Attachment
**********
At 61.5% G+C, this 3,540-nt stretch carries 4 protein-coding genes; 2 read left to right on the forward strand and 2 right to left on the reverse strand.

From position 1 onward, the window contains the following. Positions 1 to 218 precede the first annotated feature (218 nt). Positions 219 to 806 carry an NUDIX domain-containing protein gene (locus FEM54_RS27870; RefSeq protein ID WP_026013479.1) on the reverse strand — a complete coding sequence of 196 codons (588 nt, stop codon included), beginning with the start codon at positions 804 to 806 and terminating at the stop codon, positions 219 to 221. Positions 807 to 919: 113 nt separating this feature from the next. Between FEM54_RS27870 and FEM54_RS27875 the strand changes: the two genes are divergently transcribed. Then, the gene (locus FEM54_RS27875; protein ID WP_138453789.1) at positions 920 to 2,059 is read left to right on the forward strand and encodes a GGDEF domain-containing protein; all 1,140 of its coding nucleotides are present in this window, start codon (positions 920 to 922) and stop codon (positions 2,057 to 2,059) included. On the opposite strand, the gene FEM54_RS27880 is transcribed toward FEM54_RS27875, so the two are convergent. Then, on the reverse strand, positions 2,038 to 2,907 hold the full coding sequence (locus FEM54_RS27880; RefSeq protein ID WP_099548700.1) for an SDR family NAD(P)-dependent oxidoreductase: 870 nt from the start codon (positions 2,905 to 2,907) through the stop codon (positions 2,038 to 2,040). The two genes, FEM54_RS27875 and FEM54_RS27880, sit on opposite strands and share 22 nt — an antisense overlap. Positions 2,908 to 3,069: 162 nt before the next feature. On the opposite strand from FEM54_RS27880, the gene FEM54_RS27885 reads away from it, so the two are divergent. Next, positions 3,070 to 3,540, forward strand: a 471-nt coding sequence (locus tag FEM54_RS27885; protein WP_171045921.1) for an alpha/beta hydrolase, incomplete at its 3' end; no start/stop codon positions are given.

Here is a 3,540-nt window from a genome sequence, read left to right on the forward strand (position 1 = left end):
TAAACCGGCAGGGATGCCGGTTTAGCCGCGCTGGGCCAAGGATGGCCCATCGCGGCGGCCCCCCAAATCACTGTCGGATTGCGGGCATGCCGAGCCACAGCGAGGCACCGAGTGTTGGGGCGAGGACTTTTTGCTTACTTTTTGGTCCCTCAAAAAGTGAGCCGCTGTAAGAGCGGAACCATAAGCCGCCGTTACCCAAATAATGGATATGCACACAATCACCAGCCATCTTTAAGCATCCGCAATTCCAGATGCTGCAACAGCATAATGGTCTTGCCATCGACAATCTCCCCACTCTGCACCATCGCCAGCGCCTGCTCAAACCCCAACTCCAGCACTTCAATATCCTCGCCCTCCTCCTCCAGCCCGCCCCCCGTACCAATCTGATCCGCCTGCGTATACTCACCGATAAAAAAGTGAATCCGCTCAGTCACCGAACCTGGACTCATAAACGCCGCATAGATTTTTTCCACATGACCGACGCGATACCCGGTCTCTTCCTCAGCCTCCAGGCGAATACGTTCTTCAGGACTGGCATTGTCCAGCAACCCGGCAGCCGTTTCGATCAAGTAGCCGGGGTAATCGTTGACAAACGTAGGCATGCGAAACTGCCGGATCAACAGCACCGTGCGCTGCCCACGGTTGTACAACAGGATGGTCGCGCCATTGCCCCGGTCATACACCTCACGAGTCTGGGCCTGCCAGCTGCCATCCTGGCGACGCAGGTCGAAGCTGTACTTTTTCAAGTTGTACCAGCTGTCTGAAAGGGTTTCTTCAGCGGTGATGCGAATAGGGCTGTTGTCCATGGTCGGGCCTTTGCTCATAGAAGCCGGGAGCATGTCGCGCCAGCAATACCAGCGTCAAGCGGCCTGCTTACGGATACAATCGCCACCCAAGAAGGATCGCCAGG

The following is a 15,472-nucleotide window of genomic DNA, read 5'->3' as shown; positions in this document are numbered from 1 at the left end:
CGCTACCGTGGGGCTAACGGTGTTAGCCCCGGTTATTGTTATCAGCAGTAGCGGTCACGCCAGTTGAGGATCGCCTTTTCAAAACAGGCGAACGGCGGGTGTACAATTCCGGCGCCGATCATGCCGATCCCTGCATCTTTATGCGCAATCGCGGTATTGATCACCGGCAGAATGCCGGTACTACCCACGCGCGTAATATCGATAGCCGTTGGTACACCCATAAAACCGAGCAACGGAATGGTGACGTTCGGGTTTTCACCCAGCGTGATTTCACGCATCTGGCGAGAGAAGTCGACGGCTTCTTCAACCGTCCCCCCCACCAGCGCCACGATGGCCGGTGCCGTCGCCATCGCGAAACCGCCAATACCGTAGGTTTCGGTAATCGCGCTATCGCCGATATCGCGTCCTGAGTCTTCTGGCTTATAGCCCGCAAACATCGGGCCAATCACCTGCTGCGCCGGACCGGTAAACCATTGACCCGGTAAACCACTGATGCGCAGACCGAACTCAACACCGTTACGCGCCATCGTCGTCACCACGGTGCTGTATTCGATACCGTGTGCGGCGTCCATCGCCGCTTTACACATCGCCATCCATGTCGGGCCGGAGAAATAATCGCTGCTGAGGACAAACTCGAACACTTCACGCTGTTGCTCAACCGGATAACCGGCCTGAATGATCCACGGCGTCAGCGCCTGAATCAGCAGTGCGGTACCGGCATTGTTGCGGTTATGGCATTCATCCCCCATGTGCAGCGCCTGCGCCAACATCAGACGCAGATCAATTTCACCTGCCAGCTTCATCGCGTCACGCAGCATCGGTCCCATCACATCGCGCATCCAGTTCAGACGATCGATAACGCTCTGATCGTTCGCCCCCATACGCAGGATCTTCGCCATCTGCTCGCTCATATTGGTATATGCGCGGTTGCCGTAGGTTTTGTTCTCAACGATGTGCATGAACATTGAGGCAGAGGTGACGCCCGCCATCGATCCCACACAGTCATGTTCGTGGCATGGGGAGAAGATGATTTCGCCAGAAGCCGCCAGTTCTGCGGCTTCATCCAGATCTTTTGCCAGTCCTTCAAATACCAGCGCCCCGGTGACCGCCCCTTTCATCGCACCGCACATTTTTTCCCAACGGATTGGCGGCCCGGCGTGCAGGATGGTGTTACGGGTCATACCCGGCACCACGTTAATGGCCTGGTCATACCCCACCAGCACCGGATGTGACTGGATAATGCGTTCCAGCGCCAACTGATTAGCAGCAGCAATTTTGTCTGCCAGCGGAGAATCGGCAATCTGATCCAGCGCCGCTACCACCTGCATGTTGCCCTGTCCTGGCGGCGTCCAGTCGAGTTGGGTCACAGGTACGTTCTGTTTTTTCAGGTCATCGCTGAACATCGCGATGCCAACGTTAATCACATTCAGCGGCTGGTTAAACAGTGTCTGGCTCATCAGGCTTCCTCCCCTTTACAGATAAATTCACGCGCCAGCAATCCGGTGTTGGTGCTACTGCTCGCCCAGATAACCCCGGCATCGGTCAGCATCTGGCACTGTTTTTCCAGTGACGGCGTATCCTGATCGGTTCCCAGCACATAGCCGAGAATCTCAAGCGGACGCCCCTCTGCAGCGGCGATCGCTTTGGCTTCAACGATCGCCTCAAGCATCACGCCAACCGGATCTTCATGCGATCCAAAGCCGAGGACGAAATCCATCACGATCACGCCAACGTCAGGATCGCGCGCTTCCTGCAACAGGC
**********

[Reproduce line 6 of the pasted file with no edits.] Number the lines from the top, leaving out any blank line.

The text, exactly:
CGCTACCGTGGGGCTAACGGTGTTAGCCCCGGTTATTGTTATCAGCAGTAGCGGTCACGCCAGTTGAGGATCGCCTTTTCAAAACAGGCGAACGGCGGGTGTACAATTCCGGCGCCGATCATGCCGATCCCTGCATCTTTATGCGCAATCGCGGTATTGATCACCGGCAGAATGCCGGTACTACCCACGCGCGTAATATCGATAGCCGTTGGTACACCCATAAAACCGAGCAACGGAATGGTGACGTTCGGGTTTTCACCCAGCGTGATTTCACGCATCTGGCGAGAGAAGTCGACGGCTTCTTCAACCGTCCCCCCCACCAGCGCCACGATGGCCGGTGCCGTCGCCATCGCGAAACCGCCAATACCGTAGGTTTCGGTAATCGCGCTATCGCCGATATCGCGTCCTGAGTCTTCTGGCTTATAGCCCGCAAACATCGGGCCAATCACCTGCTGCGCCGGACCGGTAAACCATTGACCCGGTAAACCACTGATGCGCAGACCGAACTCAACACCGTTACGCGCCATCGTCGTCACCACGGTGCTGTATTCGATACCGTGTGCGGCGTCCATCGCCGCTTTACACATCGCCATCCATGTCGGGCCGGAGAAATAATCGCTGCTGAGGACAAACTCGAACACTTCACGCTGTTGCTCAACCGGATAACCGGCCTGAATGATCCACGGCGTCAGCGCCTGAATCAGCAGTGCGGTACCGGCATTGTTGCGGTTATGGCATTCATCCCCCATGTGCAGCGCCTGCGCCAACATCAGACGCAGATCAATTTCACCTGCCAGCTTCATCGCGTCACGCAGCATCGGTCCCATCACATCGCGCATCCAGTTCAGACGATCGATAACGCTCTGATCGTTCGCCCCCATACGCAGGATCTTCGCCATCTGCTCGCTCATATTGGTATATGCGCGGTTGCCGTAGGTTTTGTTCTCAACGATGTGCATGAACATTGAGGCAGAGGTGACGCCCGCCATCGATCCCACACAGTCATGTTCGTGGCATGGGGAGAAGATGATTTCGCCAGAAGCCGCCAGTTCTGCGGCTTCATCCAGATCTTTTGCCAGTCCTTCAAATACCAGCGCCCCGGTGACCGCCCCTTTCATCGCACCGCACATTTTTTCCCAACGGATTGGCGGCCCGGCGTGCAGGATGGTGTTACGGGTCATACCCGGCACCACGTTAATGGCCTGGTCATACCCCACCAGCACCGGATGTGACTGGATAATGCGTTCCAGCGCCAACTGATTAGCAGCAGCAATTTTGTCTGCCAGCGGAGAATCGGCAATCTGATCCAGCGCCGCTACCACCTGCATGTTGCCCTGTCCTGGCGGCGTCCAGTCGAGTTGGGTCACAGGTACGTTCTGTTTTTTCAGGTCATCGCTGAACATCGCGATGCCAACGTTAATCACATTCAGCGGCTGGTTAAACAGTGTCTGGCTCATCAGGCTTCCTCCCCTTTACAGATAAATTCACGCGCCAGCAATCCGGTGTTGGTGCTACTGCTCGCCCAGATAACCCCGGCATCGGTCAGCATCTGGCACTGTTTTTCCAGTGACGGCGTATCCTGATCGGTTCCCAGCACATAGCCGAGAATCTCAAGCGGACGCCCCTCTGCAGCGGCGATCGCTTTGGCTTCAACGATCGCCTCAAGCATCACGCCAACCGGATCTTCATGCGATCCAAAGCCGAGGACGAAATCCATCACGATCACGCCAACGTCAGGATCGCGCGCTTCCTGCAACAGGC